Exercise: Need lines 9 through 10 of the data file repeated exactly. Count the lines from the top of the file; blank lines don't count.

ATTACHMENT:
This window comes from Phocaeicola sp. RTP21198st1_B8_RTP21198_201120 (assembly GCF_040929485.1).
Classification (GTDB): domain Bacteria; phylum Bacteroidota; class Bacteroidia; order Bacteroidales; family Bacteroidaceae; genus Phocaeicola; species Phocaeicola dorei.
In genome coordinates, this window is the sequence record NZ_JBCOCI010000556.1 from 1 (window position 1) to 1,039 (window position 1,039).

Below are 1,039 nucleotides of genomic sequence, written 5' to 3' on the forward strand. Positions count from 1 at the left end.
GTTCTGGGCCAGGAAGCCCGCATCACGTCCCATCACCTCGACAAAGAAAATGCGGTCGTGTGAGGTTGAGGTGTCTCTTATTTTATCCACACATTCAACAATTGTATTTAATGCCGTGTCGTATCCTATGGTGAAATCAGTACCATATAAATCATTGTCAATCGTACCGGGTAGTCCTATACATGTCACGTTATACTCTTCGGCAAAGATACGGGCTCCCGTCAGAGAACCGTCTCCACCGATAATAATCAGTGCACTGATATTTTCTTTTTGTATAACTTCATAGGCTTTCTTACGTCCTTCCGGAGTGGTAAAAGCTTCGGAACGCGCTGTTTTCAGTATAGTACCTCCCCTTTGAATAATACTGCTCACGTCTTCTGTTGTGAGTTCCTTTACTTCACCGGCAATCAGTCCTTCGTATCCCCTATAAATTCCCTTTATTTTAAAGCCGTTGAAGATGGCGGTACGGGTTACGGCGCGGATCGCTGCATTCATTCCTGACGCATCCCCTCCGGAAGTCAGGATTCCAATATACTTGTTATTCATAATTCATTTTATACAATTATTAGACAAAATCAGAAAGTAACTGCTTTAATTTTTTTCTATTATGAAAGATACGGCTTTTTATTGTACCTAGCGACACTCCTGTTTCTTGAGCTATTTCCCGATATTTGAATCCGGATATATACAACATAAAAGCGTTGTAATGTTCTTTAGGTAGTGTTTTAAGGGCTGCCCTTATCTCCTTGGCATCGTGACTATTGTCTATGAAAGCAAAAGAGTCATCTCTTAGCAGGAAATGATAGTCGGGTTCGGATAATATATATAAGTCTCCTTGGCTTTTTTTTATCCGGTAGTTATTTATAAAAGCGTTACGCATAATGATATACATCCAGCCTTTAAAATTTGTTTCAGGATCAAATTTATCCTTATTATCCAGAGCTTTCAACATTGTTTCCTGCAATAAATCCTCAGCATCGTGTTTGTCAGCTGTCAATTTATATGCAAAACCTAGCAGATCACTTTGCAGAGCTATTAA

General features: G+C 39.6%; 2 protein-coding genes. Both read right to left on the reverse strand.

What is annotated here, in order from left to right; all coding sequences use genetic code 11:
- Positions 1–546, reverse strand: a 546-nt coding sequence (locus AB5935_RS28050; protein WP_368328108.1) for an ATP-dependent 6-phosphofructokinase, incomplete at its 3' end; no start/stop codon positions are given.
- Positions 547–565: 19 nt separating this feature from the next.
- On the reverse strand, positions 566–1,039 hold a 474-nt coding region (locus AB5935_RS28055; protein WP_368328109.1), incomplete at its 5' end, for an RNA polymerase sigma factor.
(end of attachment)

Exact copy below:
- Positions 547–565: 19 nt separating this feature from the next.
- On the reverse strand, positions 566–1,039 hold a 474-nt coding region (locus AB5935_RS28055; protein WP_368328109.1), incomplete at its 5' end, for an RNA polymerase sigma factor.